Mo: Hello, hello, hello, and welcome to this week’s everyday inclusion and belonging where we talk about everything under the sun diversity, equity, inclusion, and belonging. I am so excited to have Michelle Witherspoon with me today.
Michelle, we’ve been trying to schedule this since the start of this series like a year and a half.
So welcome, introduce yourself and that could take the full half an hour you all.
Michelle: No, no, no. I want to keep it really simple. I’m Michelle Witherspoon, I’m our Chief of Operations, people and culture for Cisco Systems. That’s what I do today along a variety of other things but I’m going to keep it that simple. Go to my LinkedIn if you want to know more.
Mo: Michelle and I have collaborated on projects for probably four years now. It’s been a really hard week.
Michelle: Yeah. Yeah, it’s been really hard. You know Maureen I’ve had to take a different approach. It just feels like every day, every week, there’s something traumatic. And so, from a from a mental health standpoint, and as an inclusion and diversity leader in this space, you got to take it in because you got to realize how are you offering safety and trust and all that for the employee populations in which we work for.
But also, you have to protect your own mental energy. Yeah, mental health I think is just so key right now. So yeah, it’s been hard.
So, how are you? How are you doing with everything?
Mo: I told you yesterday I hit, I hit a wall and I had a conversation with Andre last week where he was talking about you know, sometimes it’s like not today, not now, and I just I hit that wall. And I’m white.
Michelle: What, you are? I never noticed that in all the years that we’ve been friends. It’s like I have a really good friend of mine here Steve, he’s one of our vice presidents here, and he’s a white gentleman who’s been started off as a midterm sponsor and our friend and I asked him to be our leader for Cisco Black Employee Network. He said, you know I’m white and I was like oh yeah, that part.
Allyship In the Workplace
Don’t worry about that part. We’re going to come through it.
I do think it’s important, sorry to cut you off. I want to come back to it, but I think it’s in, I think you need to have allyship right now. I think it is a mandate that we need. For me speaking as a black employee like we have to have it.
Mo: Absolutely, and I think you and I have a history because we worked together for four plus years of checking in with each other.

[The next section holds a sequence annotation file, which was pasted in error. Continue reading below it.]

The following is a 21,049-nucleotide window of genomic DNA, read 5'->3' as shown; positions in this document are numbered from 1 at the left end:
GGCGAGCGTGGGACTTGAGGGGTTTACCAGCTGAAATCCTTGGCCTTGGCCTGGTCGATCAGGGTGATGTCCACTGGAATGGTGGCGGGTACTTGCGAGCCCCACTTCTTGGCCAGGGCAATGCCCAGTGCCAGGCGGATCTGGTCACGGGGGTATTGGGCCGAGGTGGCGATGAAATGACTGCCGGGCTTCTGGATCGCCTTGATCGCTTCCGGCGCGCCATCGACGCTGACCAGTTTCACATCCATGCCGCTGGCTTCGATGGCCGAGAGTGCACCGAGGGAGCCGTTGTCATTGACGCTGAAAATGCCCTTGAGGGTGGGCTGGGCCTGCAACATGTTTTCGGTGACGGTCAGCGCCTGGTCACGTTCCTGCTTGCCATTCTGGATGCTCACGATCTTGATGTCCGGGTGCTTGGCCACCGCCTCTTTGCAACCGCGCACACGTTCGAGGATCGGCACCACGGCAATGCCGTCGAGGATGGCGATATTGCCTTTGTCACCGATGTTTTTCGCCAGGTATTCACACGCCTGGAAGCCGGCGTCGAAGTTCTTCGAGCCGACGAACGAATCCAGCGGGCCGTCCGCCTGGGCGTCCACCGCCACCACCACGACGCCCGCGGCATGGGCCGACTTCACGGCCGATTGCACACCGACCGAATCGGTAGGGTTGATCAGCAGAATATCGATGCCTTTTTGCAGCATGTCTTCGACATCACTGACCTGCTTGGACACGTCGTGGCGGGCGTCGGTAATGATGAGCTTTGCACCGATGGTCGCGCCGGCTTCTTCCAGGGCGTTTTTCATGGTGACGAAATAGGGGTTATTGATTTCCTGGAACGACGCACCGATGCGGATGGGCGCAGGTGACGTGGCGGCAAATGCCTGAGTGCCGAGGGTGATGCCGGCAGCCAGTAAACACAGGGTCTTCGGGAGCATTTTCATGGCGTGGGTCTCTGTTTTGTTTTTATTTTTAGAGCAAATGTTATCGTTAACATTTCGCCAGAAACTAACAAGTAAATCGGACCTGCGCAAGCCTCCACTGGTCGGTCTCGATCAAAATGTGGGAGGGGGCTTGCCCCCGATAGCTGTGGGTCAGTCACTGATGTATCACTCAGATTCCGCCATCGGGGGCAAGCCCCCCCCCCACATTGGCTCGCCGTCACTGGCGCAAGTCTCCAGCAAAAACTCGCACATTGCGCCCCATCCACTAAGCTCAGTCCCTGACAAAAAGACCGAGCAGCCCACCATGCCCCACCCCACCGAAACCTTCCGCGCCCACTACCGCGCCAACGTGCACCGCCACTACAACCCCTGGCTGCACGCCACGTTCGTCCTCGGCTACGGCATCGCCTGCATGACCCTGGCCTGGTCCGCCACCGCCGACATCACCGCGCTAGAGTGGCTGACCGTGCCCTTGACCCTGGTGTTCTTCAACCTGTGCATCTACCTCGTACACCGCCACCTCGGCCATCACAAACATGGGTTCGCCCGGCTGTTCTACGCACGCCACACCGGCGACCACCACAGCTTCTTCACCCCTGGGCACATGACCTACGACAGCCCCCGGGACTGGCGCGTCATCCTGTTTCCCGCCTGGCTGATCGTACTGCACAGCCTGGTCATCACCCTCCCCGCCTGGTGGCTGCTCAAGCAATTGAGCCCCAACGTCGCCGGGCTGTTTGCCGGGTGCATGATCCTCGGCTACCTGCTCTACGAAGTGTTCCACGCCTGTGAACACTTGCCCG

I don’t ever have any expectation that if you and I have a meeting or you and I have something happening and there is yet another…
Michelle: You know something.
Mo: As an ally I have to check in and say, do you have the capacity for this?
Michelle: Yeah, you actually are so good with that. I mean you’re amazing with it.
I think right now, you and I were having this conversation that in today’s world as a business leader in the inclusion, diversity space, your silence is complicit. Like we, you cannot do that today like you just cannot do you can’t, you can’t operate in that lens.
People have to feel there’s a sense of safety and trust, they have to know that you’re paying attention, they have to know that you’re doing something about it.
Companies have to be brave and bold and deliberate with their actions.
Mo: Well, and I think, and I think you know, I think about some leaders that are in companies where maybe their executive leadership is not doing that. It’s still on you. It’s still on you as an individual leader with your team to be bold and brave, and to be an ally.
You know I was asked the question Michelle, I was on a panel and I was asked a question about what company is doing this really well.
Michelle: And you said Cisco.
Mo: Actually, what I said was, that’s like asking me who my favorite child is, and I said they’re in every organization.
There are pockets where this is being done really well. I don’t know truly of any organization that you can say blanket this organization is doing great because there are individual leaders who are not.
And then there are lots of individual leaders who are, so it’s really looking for the pockets.
Yeah, because when you think about culture, when we think about inclusion and belonging and culture, that’s almost down to the team level.
How many employees does Cisco have now? 100,000 or something, right?
Within that there’s a whole range right. Leaning toward because you all have such a deep commitment and you put resources you walk your talk.
Overall, Cisco is way better than most and within that incredible pockets of excellence.
And I think that’s something that people can miss. What am I doing as an individual in my leadership role?
What am I doing as an individual quite literally every day to show up and behave in an inclusive way and to understand my impact?
Michelle: Individuals make up the people, make up the culture, right? That’s what culture is. It’s made up of how people are acting when they show up at work every day, and I think that the companies that are doing it right allow that latitude of learning right?
And so, I’ll just speak from my perspective, is that you always have people. I say it like this. There’s a journey. Right, you always have people that are still like, some people aren’t even in the stadium like they don’t get it, they don’t. They’re like they’re not even in the stadium to begin that. They’re not even there, right? And sometimes I just don’t spend a lot of energy on that.
Mo: You can’t spend it on that 20%.